The Pros and Cons Of WWE Going Back To Hybrid Raw And Smackdown PPV Events

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WWE reintroduced the draft back in 2016 in response to having a very large roster. What looked good on paper has not turned out well for the company as there will be no more one brand only PPVs anymore.

Even though the draft is still ongoing, PPV events from April 2018 onward will now be dual branded shows.

The single brand PPV concept originally started back in June 2003 and ended sometime in April 2007. The concept lasted for nearly four years until WWE decided go back to dual branded shows. 

The new single branded draft concept lasted even a shorter length than last time. The new draft only introduced single branded PPVs starting on September 2016 with the last one branded show being in March 2018. 

The concept this time around did not even last as long as two years! There are both pros and cons to the end of single branded PPVs, and we'll try our best to list them all down below. 

Pros - Bigger Crowds: There are pros to ending single branded PPVs and this is an increase in ticket sales.

Smackdown Live struggled last year with single branded PPVs as lots of empty seats were at the arenas as seen in Hell in a Cell, Battleground and more.

With both rosters now being on PPV, this might entice more people to buy tickets to see the shows in person.

Bigger crowds make the shows better since the atmosphere feels more alive and isn't dull with a quiet and sparse attendance.

Pros - Less shows means less fatigue: One of the problems that WWE has done recently is giving people too many shows in one year.

Thanks to the WWE Network, the company felt compelled to increase its PPV show count to well above the standard 12 per year like before.

As a result of this, WWE Network PPVs were aired within a span of two weeks or so from each other.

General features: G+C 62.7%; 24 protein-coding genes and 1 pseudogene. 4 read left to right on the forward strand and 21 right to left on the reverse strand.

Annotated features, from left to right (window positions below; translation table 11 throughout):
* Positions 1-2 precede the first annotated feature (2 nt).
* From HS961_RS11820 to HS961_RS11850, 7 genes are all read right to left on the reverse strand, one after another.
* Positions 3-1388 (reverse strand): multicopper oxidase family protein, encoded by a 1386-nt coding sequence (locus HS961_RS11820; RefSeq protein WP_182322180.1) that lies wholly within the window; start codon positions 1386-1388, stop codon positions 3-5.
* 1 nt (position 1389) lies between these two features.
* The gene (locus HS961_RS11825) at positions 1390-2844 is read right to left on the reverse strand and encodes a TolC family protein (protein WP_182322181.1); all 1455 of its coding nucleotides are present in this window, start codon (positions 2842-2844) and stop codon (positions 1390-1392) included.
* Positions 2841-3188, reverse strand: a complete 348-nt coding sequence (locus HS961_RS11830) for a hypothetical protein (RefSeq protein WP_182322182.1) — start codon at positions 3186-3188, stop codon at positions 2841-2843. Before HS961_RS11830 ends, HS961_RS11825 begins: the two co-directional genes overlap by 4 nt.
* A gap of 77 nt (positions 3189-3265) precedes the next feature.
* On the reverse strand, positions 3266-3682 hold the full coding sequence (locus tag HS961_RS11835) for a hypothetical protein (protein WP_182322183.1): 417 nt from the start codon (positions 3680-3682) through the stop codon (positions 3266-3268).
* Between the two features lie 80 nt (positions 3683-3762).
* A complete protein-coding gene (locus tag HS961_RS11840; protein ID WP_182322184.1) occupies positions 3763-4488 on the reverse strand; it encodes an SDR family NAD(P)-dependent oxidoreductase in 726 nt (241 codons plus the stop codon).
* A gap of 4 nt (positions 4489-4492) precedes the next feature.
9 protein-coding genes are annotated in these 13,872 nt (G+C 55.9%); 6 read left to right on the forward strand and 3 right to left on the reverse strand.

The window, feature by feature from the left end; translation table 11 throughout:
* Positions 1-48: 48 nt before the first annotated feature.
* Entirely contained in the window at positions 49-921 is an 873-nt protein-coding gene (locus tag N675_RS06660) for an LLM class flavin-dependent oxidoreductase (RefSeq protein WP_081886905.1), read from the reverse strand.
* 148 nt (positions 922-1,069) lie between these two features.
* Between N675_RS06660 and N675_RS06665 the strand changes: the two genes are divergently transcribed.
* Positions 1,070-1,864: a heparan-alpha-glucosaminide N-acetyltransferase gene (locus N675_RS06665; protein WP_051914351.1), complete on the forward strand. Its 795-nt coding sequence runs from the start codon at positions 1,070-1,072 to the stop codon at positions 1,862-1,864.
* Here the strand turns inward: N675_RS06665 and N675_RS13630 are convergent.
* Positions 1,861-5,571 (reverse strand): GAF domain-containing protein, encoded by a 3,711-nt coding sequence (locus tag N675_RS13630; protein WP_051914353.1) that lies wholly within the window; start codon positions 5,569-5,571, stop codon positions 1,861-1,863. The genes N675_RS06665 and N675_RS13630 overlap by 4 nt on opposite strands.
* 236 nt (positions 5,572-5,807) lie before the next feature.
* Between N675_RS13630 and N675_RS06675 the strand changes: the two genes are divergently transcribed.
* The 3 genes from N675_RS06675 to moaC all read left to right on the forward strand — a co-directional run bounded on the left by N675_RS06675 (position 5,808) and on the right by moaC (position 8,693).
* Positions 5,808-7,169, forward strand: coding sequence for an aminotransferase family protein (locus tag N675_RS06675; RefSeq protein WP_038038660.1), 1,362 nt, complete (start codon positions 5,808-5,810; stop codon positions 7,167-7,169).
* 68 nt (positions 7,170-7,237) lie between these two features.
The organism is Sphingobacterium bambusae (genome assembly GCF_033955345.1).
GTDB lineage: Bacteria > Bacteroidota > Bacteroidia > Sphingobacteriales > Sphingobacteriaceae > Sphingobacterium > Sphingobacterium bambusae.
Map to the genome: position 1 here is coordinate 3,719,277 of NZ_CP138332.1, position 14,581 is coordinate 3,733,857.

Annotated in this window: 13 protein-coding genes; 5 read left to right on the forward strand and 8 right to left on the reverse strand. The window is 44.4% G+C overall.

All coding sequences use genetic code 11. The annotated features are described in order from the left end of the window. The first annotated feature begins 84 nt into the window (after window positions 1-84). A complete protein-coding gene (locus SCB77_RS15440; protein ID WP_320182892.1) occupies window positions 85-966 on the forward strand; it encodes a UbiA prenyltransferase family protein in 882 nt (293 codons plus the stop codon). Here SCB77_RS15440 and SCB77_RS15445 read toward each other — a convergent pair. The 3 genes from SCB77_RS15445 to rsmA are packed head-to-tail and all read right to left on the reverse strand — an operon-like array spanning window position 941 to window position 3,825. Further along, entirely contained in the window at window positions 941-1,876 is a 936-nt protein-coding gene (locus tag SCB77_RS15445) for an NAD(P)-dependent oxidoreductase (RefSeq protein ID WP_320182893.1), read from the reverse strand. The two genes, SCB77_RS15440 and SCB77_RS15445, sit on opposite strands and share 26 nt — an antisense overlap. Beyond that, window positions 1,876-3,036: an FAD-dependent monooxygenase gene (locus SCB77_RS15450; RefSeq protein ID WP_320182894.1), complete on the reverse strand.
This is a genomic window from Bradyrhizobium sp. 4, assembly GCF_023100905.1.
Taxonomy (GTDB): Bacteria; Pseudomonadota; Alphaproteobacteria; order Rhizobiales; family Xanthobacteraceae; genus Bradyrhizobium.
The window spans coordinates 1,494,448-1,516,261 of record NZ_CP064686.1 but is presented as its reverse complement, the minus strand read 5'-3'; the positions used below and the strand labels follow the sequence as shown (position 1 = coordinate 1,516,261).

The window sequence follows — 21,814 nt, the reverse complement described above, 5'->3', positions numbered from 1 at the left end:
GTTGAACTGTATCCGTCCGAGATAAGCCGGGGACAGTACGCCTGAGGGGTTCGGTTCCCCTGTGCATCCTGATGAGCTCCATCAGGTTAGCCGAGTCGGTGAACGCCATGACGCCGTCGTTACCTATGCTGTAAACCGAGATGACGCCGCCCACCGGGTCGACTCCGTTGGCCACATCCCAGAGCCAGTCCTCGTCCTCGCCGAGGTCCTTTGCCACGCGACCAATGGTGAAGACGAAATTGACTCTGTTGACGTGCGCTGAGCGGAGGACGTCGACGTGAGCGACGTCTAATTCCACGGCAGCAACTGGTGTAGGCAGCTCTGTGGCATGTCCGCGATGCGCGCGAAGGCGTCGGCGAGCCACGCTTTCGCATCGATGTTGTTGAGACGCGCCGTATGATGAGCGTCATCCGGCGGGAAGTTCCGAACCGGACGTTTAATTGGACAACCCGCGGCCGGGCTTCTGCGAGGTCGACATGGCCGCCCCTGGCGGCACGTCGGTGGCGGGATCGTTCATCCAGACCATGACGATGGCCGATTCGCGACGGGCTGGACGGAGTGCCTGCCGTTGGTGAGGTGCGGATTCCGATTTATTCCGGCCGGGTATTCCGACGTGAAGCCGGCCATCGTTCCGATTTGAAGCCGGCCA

One week we just saw a Raw PPV, and then two weeks later fans had to get ready to watch a Smackdown PPV!

Viewer fatigue catches up if you want to watch everything that the WWE has to offer. Now with less shows, it will be much easier for casual fans to catch up with the action once per month. 

Pros - TV shows might be better: Back when the WWE had dual branded PPV events, build up for the TV shows would last for a maximum of four weeks.

When single branded PPVs were introduced, the gaps in the storytelling widened.

For example when SummerSlam ended on August 20th last year, Raw's next PPV of No Mercy was scheduled to be on September 24th which is just a one month gap.

Smackdown's next PPV however wasn't airing until October 8th for Hell in a Cell.

The seven week gap between SummerSlam and Hell in a Cell made the Smackdown TV shows very boring to watch.

This is because WWE would save big matches only for the PPV so the TV shows would purposely get boring until a PPV was near.

Cons - Same old wrestlers might get booked: One of the cooler things about single branded PPVs is that it made sure mid-card and lower-card talent had a spot on the big shows.

With dual branded PPVs coming back, these wrestlers might be relegated back to only dark matches and pre-show events.

WWE might use dual branded PPV events to showcase the same old wrestlers all the time.

Expect to see lots of Roman Reigns, Ronda Rousey, John Cena and Randy Orton on PPV a lot while people like Tye Dillinger, Bray Wyatt and the Cruiserweights get shafted off the main shows.

Cons - WWE could make every PPV 4 hours: Right now WWE has the biggest rosters of all time thanks to them acquiring lots of indie talent and other wrestlers from around the world.

The roster is getting so large, there's not enough time to showcase everybody.

Usually PPV events are only 3 hours long which is the standard length it has been for many years. The only time WWE do 4 hour events are at Royal Rumble, WrestleMania, SummerSlam and Survivor Series. 

With dual branded PPVs coming back, there has been talk that EVERY PPV from now on will be four hours long! Sure less shows as I aforementioned is a good thing, but longer shows is also a problem...

Bottom Line: It's too early to tell if doing dual branded PPVs will make WWE much enjoyable to watch. Watching 3 hours of Raw and 2 hours of Smackdown each week is hard enough in itself right now.

That said, bringing both rosters on a PPV is sure to make the shows more exciting for casual audiences.

The problem with single branded PPVs the last time is that it forced WWE to fill the card with meaningless and boring matches.

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